Quinton Nelson, the pilot who changed the North Channel.

Finbarr Hedderman and the North Channel – IV – Just Eight Laps of Sandycove

For the early hours of the swim, Finbarr was positioned and feeding (including a third of a Turkish Delight) on the port side, while one of the SeaCat fast ferries to Belfast was rapidly approaching about a kilometre south on the starboard side. This threw a large wake which reached Fin a few minutes after his feed, bringing the…

A Further Shore – IV – The Town

Subconsciously, I’d pulled the goggles from my face, feeling the familiar discomfort around my eyes as the suction released. They dangled weightless from my fingers. Above the seafront buildings rose a hill and a town. A road led through the near buildings to disappear into tiered houses that fronted a low hill. I was stunned.…

Burke's Island & reefs, Kilfarassey

A Further Shore – I – The Arch

Winter reduces my range. I swim at the Guillamenes, along the cliffs and shore of Tramore Bay.  Maybe, just maybe, I might get down to Sandycove for a lap. Days pass when I see no-one, arriving, swimming and leaving without a soul. Spring comes with almost imperceptibly warming water and air and increase in the number…

The Atlantic – II

This is the second part of a three-part series of a pictorial exploration of the Atlantic Ocean as I know it, primarily on Ireland’s south and south-east coasts. As with the last time, these images are best viewed individually at a larger size. All will be added at full resolution to my Flickr account. Atlantic…

The Atlantic – I

The Atlantic Ocean is in me. For almost 20 years since it got its hook into me, I’ve been haunting, (in a moderate non-weird way), the Irish Atlantic coast, primarily the west, south and my own Copper Coast in the south-east. For many years, in the depths of grim nights, I have stared into the…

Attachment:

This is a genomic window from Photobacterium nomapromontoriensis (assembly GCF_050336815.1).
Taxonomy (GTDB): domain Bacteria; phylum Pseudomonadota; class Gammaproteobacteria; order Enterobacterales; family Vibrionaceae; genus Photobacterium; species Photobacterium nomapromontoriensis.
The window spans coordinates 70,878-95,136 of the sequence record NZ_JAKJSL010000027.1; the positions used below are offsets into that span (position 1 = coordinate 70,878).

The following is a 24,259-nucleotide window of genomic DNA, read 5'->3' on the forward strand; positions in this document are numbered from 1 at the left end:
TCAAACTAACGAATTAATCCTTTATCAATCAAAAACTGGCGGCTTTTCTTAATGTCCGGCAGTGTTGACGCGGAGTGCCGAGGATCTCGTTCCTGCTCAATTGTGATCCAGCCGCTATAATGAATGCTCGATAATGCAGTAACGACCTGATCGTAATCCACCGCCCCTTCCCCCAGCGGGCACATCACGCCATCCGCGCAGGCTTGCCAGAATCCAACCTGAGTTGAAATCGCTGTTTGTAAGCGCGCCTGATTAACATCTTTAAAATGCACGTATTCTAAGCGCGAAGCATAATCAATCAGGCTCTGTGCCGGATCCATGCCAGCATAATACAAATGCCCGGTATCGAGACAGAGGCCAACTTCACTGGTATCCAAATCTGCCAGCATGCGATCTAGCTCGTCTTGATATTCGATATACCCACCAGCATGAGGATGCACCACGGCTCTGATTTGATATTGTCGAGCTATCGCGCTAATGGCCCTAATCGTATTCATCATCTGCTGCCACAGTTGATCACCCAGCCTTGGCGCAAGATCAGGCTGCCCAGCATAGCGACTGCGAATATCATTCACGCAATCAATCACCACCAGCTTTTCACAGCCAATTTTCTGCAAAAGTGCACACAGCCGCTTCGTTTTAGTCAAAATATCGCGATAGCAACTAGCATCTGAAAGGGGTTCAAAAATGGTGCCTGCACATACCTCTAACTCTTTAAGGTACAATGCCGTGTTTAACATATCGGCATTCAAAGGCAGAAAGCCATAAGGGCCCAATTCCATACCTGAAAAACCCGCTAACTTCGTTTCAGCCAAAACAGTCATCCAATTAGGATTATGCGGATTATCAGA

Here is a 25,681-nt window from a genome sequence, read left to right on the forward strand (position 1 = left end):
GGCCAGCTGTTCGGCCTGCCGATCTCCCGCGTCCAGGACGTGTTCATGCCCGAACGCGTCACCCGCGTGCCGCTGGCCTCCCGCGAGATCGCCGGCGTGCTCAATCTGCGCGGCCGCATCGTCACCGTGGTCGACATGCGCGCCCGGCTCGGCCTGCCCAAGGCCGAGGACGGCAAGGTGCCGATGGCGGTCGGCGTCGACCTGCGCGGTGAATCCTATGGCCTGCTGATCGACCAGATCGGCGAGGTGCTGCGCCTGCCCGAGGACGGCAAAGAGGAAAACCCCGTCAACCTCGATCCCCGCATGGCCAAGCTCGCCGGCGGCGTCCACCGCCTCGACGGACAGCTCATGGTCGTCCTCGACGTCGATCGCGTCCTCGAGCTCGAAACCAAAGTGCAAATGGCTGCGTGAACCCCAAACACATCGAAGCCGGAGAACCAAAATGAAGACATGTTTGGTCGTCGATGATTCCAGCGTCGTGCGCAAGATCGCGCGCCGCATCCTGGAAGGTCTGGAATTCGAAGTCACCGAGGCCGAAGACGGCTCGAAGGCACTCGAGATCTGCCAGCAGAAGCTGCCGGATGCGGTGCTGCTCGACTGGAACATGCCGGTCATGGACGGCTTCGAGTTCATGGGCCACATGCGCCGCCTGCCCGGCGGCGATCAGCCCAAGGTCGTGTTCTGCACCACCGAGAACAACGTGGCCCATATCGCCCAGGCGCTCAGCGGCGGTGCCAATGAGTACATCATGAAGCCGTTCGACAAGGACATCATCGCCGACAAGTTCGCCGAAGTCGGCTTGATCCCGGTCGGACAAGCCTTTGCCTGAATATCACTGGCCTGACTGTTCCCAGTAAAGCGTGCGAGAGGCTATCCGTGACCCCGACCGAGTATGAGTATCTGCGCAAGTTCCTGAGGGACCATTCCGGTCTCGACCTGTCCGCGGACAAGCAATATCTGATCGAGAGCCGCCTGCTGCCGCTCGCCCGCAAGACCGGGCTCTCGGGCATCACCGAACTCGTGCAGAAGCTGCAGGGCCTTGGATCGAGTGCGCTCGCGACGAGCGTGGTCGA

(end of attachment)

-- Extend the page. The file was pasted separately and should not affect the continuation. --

Eagle island lighthouse-ireland_6787_600x450

Exploring freak waves

We’ve all heard (at least in Ireland) the unfortunate announcements of people losing their lives at the coast due to “freak waves”. Freak waves and rogue waves are the same thing, and are generally not what take unsuspecting people at the coast, since those are more generally set waves, which I’ve written about before, and…

Lewis Pugh

Introducing a precise open water swimming temperature scale

I get asked various questions related to cold because I like to write about it. Those questions often inspire further writing ideas. One thing I realised was there was no good agreement on cold water. A poll of open water gave the following results. Under 5ºC (41ºF) – 0% Under 10ºC (50ºF) – 7% Under 12.5°C (54.5°F)…

The Sea and the coast, it’s about waiting.

Some weeks ago I had an idea for a series of posts that led me to taking more video (with Dee´s video camera). The idea hasn´t worked but I ended up with a lot of video clips as a consequence. At the start I was trying to capture some specifics, and I would talk as…

Irish place names briefly explained

A lot of Irish places names have been appearing in my Project Copper posts and I said I’d do a brief overview. Disclaimer: I’m not a native Irish speaker, but I have a few words like many people. If you are from overseas, we don’t call it Gaelic, by the way, but there’s a commonality…

How To: Swimming a new location – 1

This is the first post about exploring some new or lesser swum areas along the South East coast. Whiting Bay is on the Dungarvan side, just around the headland from Ferrypoint in Youghal Bay, in Cork. Capel Island is visible in the west, beyond Youghal. Mairead Ní Eidhean swam from there into Youghal some years back, swimming…

Landlocked Ireland

This is Tipperary town (about six kilometers out) and environ’s on yesterday’s hazy May afternoon, the town I’m from originally (yes, just like the song). The panorama was taken at a place called Bull Rock (Rock an Tarbh,  52°23’50.63″N,   8° 9’33.85″W) in the Galtee Mountains foothills, facing north-north-west toward Tipperary Town. Tipperary is Ireland’s largest…

Home

From NASA. Click for bigger, as usual. “It is easy to see from this true-color image why Ireland is called the Emerald Isle. Intense green vegetation, primarily grassland, covers most of the country except for the exposed rock on mountaintops. Ireland owes its greenness to moderate temperatures and moist air. The Atlantic Ocean, particularly the…